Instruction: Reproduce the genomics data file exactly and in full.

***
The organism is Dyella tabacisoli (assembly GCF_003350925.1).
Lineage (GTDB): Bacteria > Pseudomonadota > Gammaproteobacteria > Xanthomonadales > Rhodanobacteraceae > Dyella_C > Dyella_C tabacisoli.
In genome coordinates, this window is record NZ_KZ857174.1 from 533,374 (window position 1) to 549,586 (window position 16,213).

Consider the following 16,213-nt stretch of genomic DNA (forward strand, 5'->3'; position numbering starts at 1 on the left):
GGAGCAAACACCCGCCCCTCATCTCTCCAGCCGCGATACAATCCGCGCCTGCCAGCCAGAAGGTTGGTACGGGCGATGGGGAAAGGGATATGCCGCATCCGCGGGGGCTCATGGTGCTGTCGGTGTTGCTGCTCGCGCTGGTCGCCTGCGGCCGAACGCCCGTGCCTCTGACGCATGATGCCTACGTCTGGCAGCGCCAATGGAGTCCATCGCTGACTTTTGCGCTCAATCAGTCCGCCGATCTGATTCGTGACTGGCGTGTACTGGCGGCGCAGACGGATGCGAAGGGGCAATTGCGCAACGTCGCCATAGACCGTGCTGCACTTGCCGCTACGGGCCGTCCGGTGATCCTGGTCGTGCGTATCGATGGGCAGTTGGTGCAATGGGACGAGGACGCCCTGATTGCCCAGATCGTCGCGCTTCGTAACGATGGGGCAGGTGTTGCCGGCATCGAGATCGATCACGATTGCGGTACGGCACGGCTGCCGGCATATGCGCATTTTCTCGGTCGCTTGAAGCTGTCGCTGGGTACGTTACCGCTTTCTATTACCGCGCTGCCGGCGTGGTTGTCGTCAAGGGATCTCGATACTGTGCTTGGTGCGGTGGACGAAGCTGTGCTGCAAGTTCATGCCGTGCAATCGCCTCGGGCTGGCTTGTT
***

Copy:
The organism is Dyella tabacisoli (assembly GCF_003350925.1).
Lineage (GTDB): Bacteria > Pseudomonadota > Gammaproteobacteria > Xanthomonadales > Rhodanobacteraceae > Dyella_C > Dyella_C tabacisoli.
In genome coordinates, this window is record NZ_KZ857174.1 from 533,374 (window position 1) to 549,586 (window position 16,213).

Consider the following 16,213-nt stretch of genomic DNA (forward strand, 5'->3'; position numbering starts at 1 on the left):
GGAGCAAACACCCGCCCCTCATCTCTCCAGCCGCGATACAATCCGCGCCTGCCAGCCAGAAGGTTGGTACGGGCGATGGGGAAAGGGATATGCCGCATCCGCGGGGGCTCATGGTGCTGTCGGTGTTGCTGCTCGCGCTGGTCGCCTGCGGCCGAACGCCCGTGCCTCTGACGCATGATGCCTACGTCTGGCAGCGCCAATGGAGTCCATCGCTGACTTTTGCGCTCAATCAGTCCGCCGATCTGATTCGTGACTGGCGTGTACTGGCGGCGCAGACGGATGCGAAGGGGCAATTGCGCAACGTCGCCATAGACCGTGCTGCACTTGCCGCTACGGGCCGTCCGGTGATCCTGGTCGTGCGTATCGATGGGCAGTTGGTGCAATGGGACGAGGACGCCCTGATTGCCCAGATCGTCGCGCTTCGTAACGATGGGGCAGGTGTTGCCGGCATCGAGATCGATCACGATTGCGGTACGGCACGGCTGCCGGCATATGCGCATTTTCTCGGTCGCTTGAAGCTGTCGCTGGGTACGTTACCGCTTTCTATTACCGCGCTGCCGGCGTGGTTGTCGTCAAGGGATCTCGATACTGTGCTTGGTGCGGTGGACGAAGCTGTGCTGCAAGTTCATGCCGTGCAATCGCCTCGGGCTGGCTTGTT